Recently, I had a conversation with an American acquaintance, who bemoaned the lack of “free” education and healthcare in the United States. “Even Cuba,” he continued with a non‐sequitur, “has higher literacy and life expectancy [than America].” In case you wonder what circles I happen to move in, recall that even President Obama recently waxed lyrical about Cuba’s education and healthcare. To quote the sage of 1600 Pennsylvania Avenue, “I said this to President Castro in Cuba. I said, look, you’ve made great progress in educating young people. Every child in Cuba gets a basic education—that’s a huge improvement from where it was. Medical care—the life expectancy of Cubans is equivalent to the United States, despite it being a very poor country, because they have access to health care. That’s a huge achievement. They should be congratulated.”
The left has a long history of lionizing Cuba’s education and health, while ignoring or downplaying the island’s poverty and dictatorship. Underlying all conversations that I have had with American leftists about Cuba has been an implicit acceptance of a tradeoff between freedom and “free stuff.” “Yes, Cuba is not a democracy,” the argument usually goes, “but at least they have free education and healthcare. And, we don’t!” The casual way in which the left glosses over Cuba’s dictatorship is all the more remarkable considering that here at home the left is hypersensitive to voting rights and the supposed attempts by the political right to disenfranchise America’s minorities.
And that got me thinking, what is the relationship between literacy and life expectancy on the one hand, and democracy and dictatorship on the other hand? In 2012, the last year for which Human Progress has data on Cuban literacy, 40 out of 73 countries and territories surveyed by UNESCO had literacy rates among adults higher than 90 percent. With 99.75 percent, Cuba came in second place—after Azerbaijan. According to Freedom House, out of the 40 countries and territories in the top decile, 35 percent were politically free, 35 percent were partly free and 27.5 percent were unfree (the rest had no Freedom House score).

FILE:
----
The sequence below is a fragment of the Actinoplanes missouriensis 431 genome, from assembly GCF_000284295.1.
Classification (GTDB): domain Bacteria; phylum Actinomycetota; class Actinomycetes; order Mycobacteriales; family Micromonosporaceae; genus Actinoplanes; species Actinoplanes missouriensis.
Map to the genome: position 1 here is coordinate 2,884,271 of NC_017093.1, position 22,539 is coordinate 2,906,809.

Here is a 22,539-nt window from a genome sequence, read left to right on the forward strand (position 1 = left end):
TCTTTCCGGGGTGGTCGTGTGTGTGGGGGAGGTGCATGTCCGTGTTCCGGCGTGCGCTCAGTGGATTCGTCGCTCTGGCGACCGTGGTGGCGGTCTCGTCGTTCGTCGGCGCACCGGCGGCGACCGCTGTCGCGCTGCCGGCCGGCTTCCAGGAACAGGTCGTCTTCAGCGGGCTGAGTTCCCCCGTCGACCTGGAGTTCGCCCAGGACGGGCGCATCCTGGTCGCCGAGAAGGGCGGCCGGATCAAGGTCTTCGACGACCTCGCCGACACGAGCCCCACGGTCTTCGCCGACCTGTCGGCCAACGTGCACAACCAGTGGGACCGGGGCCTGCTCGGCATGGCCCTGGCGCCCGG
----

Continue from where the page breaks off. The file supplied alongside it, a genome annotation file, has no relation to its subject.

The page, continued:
The contrast between free and unfree countries is much starker when it comes to life expectancy. In 2014, out of 198 countries and territories surveyed by the World Bank, 35 had a life expectancy over 80 years. With 79.39 years, Cuba was not one of them. It ranked in the 38th place globally. With 78.94 years, the United States came in 43rd place. Thus, while Cuba has edged out the United States, it is not in any way remarkable by global standards. In fact, out of the 35 countries and territories with life expectancy over 80 years, 83 percent were free and 6 percent were partly free (the rest had no Freedom House score). Not one unfree country had a life expectancy over 80 years!
What are we to make of this? It may well be that a literate population is relatively highly valued by both dictatorial and democratic government. When newspapers are tightly controlled by the government, having the populace read the government propaganda seem like a good thing. But, when it comes to life expectancy—an excellent proxy for the standard of living in general and health of the populace in particular—dictatorships can’t hold a candle to democracies.